Shannon (I think. The bar is getting to me.) commented that the purchasing of paper is what freaks her out about DIY invites. This was my favorite part, although I made it more complicated than I had to, so I figured I would write in a little more detail.
I originally wanted to use an online printing company to print our invites for us, but after ordering a number of samples, I was disappointed. The online printing companies I found all used very "high gloss" techniques and didn't deliver a nice matte finish like I wanted. (Note: when it comes to this part of the invite process, I means I. I doesn't mean "we". I means "I micromanaged and obsessed." I'm not proud of it, but this was the thing that I cared about more than anything else.)
I ordered samples from www.cardsandpockets.com and almost went with them but ultimately didn't because they didn't have a recycled paper option and if we were going to order the paper ourselves, it was cheaper to get them printed locally.
I looked into several places for paper, but would up getting samples from only one - www.paperandmore.com. I almost went with www.thepapermillstore.com which has a wide variety of eco-friendly paper and uses renewable energy but I felt daunted by their selection and couldn't find a flat recycled navy cardstock to use as a backer. Plus, Paper and More had flat rate shipping, which was very important to me.
www.paperandmore.com lets you purchase individual sheets of cardstock so that you can test run them through a printer. I ordered 3-4 types of cardstock and ultimately decided on the Recycled Bright White Cardstock for the invites. I used the recycled cardstock for the backing, and sold out my environmental side to my aesthetic side and ordered regular cardstock (which turned out to be 30% postconsumer recycled just like the other papers anyway) for use with our table numbers, place cards and other wedding related projects.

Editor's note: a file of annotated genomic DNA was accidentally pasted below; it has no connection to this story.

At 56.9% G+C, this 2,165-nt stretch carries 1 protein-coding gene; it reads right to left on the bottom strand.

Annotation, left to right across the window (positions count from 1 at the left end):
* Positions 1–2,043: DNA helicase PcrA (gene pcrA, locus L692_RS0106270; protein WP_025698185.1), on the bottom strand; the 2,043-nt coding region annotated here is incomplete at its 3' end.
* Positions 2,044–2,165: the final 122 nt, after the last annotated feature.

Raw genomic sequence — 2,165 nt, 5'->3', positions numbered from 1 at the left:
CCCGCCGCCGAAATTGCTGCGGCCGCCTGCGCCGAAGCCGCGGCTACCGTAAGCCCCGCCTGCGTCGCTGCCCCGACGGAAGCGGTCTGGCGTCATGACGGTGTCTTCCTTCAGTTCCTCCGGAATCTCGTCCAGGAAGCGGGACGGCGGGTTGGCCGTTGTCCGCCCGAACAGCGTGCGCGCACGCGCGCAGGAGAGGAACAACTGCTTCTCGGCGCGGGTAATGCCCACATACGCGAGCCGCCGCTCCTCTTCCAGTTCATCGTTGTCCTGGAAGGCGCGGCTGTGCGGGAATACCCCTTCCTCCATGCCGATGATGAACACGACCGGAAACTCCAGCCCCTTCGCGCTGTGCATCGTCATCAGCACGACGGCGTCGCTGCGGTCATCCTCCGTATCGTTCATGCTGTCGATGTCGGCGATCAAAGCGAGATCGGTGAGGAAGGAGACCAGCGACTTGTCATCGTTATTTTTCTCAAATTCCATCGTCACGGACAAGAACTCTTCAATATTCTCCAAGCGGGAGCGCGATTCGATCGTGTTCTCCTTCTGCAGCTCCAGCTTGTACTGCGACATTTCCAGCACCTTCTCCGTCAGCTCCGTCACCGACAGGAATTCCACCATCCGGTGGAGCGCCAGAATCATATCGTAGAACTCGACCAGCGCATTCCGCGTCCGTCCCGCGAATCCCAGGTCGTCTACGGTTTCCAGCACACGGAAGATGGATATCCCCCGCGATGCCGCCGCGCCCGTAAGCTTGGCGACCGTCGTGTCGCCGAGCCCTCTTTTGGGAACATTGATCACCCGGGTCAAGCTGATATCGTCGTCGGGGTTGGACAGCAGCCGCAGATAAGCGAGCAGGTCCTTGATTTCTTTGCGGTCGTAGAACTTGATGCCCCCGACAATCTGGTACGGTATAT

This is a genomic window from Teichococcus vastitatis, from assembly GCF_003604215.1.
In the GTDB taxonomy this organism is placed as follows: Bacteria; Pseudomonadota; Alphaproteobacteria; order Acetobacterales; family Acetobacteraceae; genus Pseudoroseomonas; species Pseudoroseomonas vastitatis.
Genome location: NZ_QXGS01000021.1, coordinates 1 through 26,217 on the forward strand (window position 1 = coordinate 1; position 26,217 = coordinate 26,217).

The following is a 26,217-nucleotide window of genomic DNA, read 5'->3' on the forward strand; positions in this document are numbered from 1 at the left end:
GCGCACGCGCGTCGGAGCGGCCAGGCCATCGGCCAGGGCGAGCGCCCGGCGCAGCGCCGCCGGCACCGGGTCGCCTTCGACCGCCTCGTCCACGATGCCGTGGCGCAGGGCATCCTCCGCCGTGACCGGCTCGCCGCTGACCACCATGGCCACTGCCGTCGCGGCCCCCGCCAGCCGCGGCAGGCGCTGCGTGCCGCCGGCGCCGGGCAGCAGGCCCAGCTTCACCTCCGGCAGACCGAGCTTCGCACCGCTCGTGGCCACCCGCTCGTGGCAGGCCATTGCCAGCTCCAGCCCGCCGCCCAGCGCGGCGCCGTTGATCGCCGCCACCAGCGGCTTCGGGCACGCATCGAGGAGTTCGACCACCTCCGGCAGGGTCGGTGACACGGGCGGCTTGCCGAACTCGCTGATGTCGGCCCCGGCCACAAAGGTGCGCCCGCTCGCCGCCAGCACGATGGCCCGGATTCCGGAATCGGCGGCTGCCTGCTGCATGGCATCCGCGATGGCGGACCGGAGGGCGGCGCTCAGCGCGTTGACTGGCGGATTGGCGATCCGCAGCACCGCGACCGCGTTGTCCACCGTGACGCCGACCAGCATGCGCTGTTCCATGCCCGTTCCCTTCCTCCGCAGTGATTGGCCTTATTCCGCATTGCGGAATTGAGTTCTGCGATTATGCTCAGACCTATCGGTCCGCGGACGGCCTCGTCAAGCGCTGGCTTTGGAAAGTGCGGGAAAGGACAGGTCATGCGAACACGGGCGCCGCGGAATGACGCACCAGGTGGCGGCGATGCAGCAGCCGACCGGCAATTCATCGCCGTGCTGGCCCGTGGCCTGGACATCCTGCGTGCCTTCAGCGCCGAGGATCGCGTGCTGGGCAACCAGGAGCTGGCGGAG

There are a few things you should understand before you go and order paper. I'm not a paper expert, but this is what we found:
80# pound cardstock was easy to run through a printer but still had a good heft to it
100# pound cardstock was difficult to use with a cricut and probably would have been even more difficult to fold.
A linen finish means the paper has a texture to it in kind of a fabric-y/crosshatch pattern. Smooth means the paper does not have texture to it.
You should make sure you have extra paper in case Staples prints 25 sheets of your rehearsal dinner invites, instead of the 10 they asked you to. (Did I not mention this in my I hate Staples post? No, we didn't get money back or new paper. I hate Staples.)
I obsessed over the paper because I was unreasonably concerned about our invites looking like a cheap craft project. Our invitations will be people's first view of the wedding and I didn't want to look cheap, or boring, which is why I didn't just order lovely plain invitations. I was afraid that cheap looking invites (which I have never received) would say, "we will serve lousy food but still expect gifts."* I wanted our invites to be creative and quirky, but still classy.* If you are also unreasonably concerned about this, I think that the most important thing is to pick the right paper. The easiest way to pick the right paper is to order samples and test print - which means start your paper search at least 2-3 months in advance of your invite printing and assembly process.
*Nobody I know would think this. I don't like people that think this. Hence the unreasonable concern. Regardless.
**I'm none of these things. Isn't it funny how weddings make us want to be totally different people?